Bioactive compounds of cold pressed spice paprika seeds oils

Arnold Koncsek, L. Helyes, H. Daood

Research output: Contribution to journalArticle

3 Citations (Scopus)

Abstract

The aim of present study was to report the industrial production of cold pressed spice paprika seed oil and to evaluate the effect of raw material variety and growing season factors on the fatty acid profile, tocopherol, and carotenoid contents. The spice paprika seed oils were cleanly transparent with shiny deep red color, due to the presence of considerable amount of carotenoids (629.35–848.39 µg/g). The main carotenoids were the capsantin, lutein, capsorubin, β-carotene as free xanthophylls, mono- or di-esters. The fatty acid profile demonstrated the predominant concentration (70.79–74.31%) of cis-linoleic acid. Among the saturated fatty acid the most prevalent was the palmitic acid (11.08–12.20%), followed by the stearic acid (3.10–3.75%). The γ-tocopherol (57.85–83.57 mg/100 g) was the major analogue in tocopherol fraction of paprika seeds oils, while the α-tocopherol level was relatively low (4.50–16.41 mg/100 g). The oils had pleasant smell and flavor in which appeared the mild aroma of dried spice paprika. Practical applications: The article deals with edible oil that has interesting composition from the technological and nutritional points of view. The high content of phytonutrients in the oils produced and examined in this work makes them preferred in modern nutrition programs with salads, as cooking oils, dressing and as good materials in many food industries. Owe to high antioxidant levels in paprika seed oils they can be used in cosmetic and pharmaceutical industries to increase bio-efficiency of many products. The supposed consumption (∼10 g as salad oil) can cover the 70–74% of the suggested minimum daily intake of linoleic acid and 3.7–13.6% of the vitamin E (α-tocopherol) NRV, and 10.3–14.2% of the vitamin A (retinol equivalent) NRV. The available medicine studies have suggested the valuable properties of the γ-tocopherol. It is worth to mention the lutein and zeaxantin levels (956.1–1332.9 µg/10 g and 106.3–207.4 µg/10 g respectively), due to their protective effect against age related macular degeneration.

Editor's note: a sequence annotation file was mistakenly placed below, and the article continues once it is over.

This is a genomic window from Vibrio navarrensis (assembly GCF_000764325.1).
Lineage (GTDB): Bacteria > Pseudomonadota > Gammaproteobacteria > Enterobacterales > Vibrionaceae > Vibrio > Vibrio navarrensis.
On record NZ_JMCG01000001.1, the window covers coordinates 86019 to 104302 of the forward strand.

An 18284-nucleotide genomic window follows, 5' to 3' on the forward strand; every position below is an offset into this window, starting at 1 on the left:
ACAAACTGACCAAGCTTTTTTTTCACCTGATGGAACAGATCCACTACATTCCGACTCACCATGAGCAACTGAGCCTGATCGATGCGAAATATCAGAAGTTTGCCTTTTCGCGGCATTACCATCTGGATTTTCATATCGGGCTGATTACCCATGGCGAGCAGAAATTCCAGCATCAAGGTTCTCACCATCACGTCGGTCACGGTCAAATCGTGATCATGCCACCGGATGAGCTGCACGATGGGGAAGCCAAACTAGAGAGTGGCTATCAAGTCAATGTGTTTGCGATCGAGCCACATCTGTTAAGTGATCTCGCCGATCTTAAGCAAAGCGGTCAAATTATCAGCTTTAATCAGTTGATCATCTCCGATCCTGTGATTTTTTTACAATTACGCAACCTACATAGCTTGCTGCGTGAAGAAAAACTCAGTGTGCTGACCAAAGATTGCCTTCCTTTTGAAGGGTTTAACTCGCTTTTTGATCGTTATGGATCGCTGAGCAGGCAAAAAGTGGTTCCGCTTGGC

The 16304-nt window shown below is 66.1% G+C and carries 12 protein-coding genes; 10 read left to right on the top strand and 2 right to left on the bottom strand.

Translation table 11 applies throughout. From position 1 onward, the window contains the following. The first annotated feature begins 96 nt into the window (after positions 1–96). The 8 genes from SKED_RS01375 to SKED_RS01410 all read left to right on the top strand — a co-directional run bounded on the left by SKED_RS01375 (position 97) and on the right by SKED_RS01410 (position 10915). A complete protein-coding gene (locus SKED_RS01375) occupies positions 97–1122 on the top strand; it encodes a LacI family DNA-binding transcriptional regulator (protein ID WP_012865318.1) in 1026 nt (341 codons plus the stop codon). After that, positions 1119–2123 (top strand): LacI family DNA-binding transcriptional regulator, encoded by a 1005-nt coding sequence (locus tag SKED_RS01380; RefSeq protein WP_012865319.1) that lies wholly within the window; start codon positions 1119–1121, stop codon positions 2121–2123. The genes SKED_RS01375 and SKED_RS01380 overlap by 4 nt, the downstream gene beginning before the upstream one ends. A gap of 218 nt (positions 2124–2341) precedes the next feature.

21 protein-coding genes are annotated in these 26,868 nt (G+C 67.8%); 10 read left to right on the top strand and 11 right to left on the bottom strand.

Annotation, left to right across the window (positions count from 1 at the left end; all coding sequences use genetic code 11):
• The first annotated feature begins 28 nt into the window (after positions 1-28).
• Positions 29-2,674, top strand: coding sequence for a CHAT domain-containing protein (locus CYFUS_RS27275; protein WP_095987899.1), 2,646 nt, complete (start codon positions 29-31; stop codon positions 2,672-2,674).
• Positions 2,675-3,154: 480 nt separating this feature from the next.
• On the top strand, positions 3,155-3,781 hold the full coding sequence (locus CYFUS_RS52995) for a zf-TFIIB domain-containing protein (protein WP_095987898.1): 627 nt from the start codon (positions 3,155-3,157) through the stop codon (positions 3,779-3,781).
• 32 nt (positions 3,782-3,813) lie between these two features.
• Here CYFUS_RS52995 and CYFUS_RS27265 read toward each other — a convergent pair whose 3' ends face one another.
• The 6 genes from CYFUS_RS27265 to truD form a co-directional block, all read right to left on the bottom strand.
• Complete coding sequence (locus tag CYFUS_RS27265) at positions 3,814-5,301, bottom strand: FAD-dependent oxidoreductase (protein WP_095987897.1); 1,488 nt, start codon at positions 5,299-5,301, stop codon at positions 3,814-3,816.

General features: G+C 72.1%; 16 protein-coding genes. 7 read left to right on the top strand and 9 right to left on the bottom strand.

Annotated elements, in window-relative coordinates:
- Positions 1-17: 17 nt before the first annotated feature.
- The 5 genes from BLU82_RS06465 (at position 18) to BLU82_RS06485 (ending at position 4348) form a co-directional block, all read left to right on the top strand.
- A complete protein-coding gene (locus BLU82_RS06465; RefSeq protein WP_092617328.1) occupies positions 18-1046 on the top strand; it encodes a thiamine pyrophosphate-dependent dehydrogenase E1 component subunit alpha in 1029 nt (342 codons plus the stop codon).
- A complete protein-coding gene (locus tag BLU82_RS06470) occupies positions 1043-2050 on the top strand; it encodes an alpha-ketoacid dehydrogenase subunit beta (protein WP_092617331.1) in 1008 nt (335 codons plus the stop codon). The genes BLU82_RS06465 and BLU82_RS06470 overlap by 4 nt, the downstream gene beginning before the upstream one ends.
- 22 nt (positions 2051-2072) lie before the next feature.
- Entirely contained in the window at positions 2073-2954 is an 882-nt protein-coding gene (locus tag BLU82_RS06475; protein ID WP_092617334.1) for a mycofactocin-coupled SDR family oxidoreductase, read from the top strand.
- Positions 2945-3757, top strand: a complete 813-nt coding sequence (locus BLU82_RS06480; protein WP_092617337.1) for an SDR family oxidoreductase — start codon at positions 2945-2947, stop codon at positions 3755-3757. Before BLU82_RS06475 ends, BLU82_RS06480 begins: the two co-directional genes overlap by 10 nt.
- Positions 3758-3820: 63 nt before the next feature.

Original languageEnglish
Article numbere13403
JournalJournal of Food Processing and Preservation
Volume42
Issue number1
DOIs
Publication statusPublished - Jan 1 2018

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ASJC Scopus subject areas

  • Food Science
  • Chemistry(all)
  • Chemical Engineering(all)

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